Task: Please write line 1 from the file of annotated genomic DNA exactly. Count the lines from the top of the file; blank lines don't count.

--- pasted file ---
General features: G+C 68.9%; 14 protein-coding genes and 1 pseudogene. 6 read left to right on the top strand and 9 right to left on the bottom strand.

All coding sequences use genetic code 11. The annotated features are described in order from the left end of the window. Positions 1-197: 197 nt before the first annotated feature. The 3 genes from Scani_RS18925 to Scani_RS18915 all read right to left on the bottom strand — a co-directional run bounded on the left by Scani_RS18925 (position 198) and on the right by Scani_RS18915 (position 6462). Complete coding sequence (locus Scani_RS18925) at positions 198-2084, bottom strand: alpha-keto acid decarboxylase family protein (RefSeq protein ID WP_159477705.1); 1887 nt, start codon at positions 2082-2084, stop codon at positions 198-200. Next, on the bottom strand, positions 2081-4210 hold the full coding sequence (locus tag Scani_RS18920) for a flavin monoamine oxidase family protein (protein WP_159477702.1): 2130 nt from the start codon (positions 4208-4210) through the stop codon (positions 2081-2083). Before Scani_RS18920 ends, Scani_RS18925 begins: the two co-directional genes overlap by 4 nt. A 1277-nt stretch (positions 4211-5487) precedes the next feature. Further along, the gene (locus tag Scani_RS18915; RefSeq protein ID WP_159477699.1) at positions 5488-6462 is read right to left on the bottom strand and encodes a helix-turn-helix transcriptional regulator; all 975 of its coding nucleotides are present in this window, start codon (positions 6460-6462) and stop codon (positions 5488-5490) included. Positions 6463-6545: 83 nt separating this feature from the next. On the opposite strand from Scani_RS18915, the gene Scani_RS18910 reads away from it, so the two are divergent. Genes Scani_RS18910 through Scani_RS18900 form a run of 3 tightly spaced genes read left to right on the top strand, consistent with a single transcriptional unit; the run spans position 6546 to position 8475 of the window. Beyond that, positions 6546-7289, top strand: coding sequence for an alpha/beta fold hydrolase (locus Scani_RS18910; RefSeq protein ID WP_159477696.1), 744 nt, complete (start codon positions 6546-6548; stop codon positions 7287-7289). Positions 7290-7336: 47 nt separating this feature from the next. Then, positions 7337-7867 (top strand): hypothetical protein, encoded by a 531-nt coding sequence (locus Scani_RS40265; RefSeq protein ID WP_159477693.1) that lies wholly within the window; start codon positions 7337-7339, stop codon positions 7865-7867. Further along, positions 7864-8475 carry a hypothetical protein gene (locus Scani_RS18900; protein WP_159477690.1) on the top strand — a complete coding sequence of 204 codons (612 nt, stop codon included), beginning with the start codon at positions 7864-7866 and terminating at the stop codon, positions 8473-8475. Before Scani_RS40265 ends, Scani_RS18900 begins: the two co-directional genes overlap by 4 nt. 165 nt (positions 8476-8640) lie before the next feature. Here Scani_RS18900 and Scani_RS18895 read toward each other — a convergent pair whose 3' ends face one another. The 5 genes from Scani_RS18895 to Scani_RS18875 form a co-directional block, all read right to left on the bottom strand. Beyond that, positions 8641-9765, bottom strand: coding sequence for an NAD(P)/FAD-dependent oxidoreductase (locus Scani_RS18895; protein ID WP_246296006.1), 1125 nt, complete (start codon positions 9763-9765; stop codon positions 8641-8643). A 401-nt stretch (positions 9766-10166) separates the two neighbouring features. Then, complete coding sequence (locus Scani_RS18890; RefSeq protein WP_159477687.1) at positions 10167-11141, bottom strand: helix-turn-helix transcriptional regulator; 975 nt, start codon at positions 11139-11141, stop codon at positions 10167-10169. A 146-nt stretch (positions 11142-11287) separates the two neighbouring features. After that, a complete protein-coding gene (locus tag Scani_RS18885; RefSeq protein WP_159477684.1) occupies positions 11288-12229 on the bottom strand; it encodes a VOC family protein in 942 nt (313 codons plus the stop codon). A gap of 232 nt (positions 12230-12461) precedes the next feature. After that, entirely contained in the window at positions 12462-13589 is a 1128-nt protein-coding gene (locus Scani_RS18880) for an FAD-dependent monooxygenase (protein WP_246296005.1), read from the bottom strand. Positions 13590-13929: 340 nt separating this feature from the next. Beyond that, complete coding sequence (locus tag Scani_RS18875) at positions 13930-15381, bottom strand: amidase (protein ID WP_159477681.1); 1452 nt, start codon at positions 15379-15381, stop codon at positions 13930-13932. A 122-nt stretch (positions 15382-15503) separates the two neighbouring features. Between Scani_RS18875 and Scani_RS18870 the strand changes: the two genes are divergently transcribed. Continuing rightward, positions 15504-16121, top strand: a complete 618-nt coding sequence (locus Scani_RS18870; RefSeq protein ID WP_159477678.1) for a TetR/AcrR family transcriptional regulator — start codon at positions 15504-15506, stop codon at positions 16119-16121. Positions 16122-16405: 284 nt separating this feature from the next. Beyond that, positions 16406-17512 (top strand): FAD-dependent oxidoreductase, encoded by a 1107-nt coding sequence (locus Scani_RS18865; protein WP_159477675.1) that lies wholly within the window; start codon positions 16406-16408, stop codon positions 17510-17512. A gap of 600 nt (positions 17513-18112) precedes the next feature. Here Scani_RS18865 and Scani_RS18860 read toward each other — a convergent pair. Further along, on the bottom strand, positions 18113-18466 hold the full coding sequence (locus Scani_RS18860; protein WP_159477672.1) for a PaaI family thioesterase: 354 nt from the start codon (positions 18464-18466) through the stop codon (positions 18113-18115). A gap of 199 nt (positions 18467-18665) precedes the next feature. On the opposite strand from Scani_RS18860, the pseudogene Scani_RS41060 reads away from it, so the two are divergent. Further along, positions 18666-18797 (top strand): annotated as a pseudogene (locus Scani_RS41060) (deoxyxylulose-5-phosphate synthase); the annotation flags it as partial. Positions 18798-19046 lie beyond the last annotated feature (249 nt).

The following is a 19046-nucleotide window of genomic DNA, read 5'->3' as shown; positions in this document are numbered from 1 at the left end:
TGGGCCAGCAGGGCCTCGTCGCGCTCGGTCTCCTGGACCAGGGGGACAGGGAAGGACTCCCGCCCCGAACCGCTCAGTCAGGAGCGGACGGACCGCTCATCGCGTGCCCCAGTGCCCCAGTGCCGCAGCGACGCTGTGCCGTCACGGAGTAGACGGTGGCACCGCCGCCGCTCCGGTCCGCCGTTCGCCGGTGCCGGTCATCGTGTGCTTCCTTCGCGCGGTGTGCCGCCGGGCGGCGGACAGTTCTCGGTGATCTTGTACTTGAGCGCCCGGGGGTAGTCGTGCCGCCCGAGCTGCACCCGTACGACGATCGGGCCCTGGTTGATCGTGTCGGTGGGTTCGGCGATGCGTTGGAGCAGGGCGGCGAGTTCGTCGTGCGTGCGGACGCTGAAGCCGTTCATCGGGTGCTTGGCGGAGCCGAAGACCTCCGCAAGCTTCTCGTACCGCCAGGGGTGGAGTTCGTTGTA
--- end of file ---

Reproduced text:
General features: G+C 68.9%; 14 protein-coding genes and 1 pseudogene. 6 read left to right on the top strand and 9 right to left on the bottom strand.